In a plot twist worthy of a Tom Clancy mystery novel, the founder of the country’s largest bookstore chain wants to get back to the business of selling books.
Barnes & Noble Inc. (NYSE:BKS) announced on Monday that Leonard Riggio, the company’s founder, chairman and largest shareholder, may propose to purchase all of the assets of Barnes & Noble’s retail business, including its chain of bricks-and-mortar bookstores and its website, barnesandnoble.com. The proposal would not include Nook Media LLC, through which the company manufactures its struggling Nook e-reader, nor would it include Barnes & Noble’s college-bookstore business.
In a Schedule 13D regulatory filing with the Securities and Exchange Commission, Riggio said the proposed buyout of Barnes & Noble would be primarily in cash and negotiated with the board and its advisors.
Although the Nook is viewed as as a costly digital albatross around Barnes & Noble’s neck -- while at the same time it's considered by many to be the company's best chance for survival in a changing marketplace -- the Nook has never managed to garner more than 25 to 30 percent of the e-book marketplace, compared with 60 percent for Amazon.com Inc. (NASDAQ:AMZN) and its ubiquitous Kindle devices.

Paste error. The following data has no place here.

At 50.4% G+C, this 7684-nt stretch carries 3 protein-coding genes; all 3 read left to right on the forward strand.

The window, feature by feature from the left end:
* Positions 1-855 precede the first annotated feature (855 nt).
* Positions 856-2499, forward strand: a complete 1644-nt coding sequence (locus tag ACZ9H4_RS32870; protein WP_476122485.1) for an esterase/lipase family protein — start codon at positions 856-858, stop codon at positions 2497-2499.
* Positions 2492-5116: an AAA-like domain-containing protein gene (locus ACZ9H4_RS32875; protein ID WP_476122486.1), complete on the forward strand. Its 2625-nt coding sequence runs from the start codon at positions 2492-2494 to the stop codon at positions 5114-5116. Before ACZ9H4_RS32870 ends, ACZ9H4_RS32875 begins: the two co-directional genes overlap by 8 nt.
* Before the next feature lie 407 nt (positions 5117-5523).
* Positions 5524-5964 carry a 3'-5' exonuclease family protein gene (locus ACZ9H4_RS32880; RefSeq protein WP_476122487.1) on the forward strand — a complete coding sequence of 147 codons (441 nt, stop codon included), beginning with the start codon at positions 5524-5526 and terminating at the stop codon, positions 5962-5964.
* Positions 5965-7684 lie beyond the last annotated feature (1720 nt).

Although the Nook is a strong revenue booster for Barnes & Noble, research and development of the product is expensive as e-reader devices are constantly evolving. It's expected that losses in Nook Media will be greater than they were the year-earlier period when the company reports fiscal 2013 third-quarter earnings on Thursday. Earlier this month, the company warned that annual revenue for the Nook unit will fall far below the $3 billion it projected in January. To make matters worse, the company said in January that it plans to close between 450 and 500 stores over the next decade.
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Late last year, Barnes & Noble announced that it is selling a 5 percent stake in Nook Media to the British publishing company Pearson PLC (NYSE:PSO), which is attempting to capitalize on the growing market for educational e-books.
Barnes & Noble said in a press release on Monday that it could not guarantee whether Riggio’s buyout proposal would result in a transaction. The company said it did not intend to comment further, nor would it offer a timetable for negotiations. Upon the announcement, however, Barnes & Noble shares jumped 9.3 percent to $14.76 on Monday morning.
The first Barnes & Noble bookstore was opened by William Barnes and G. Clifford Noble in 1917. Riggio purchased the rights to the name in 1971 and founded Barnes & Noble Inc. The Fortune 500 company currently operates 689 stores in 50 states.
Shares were up 1.3 percent Tuesday morning to $15.22.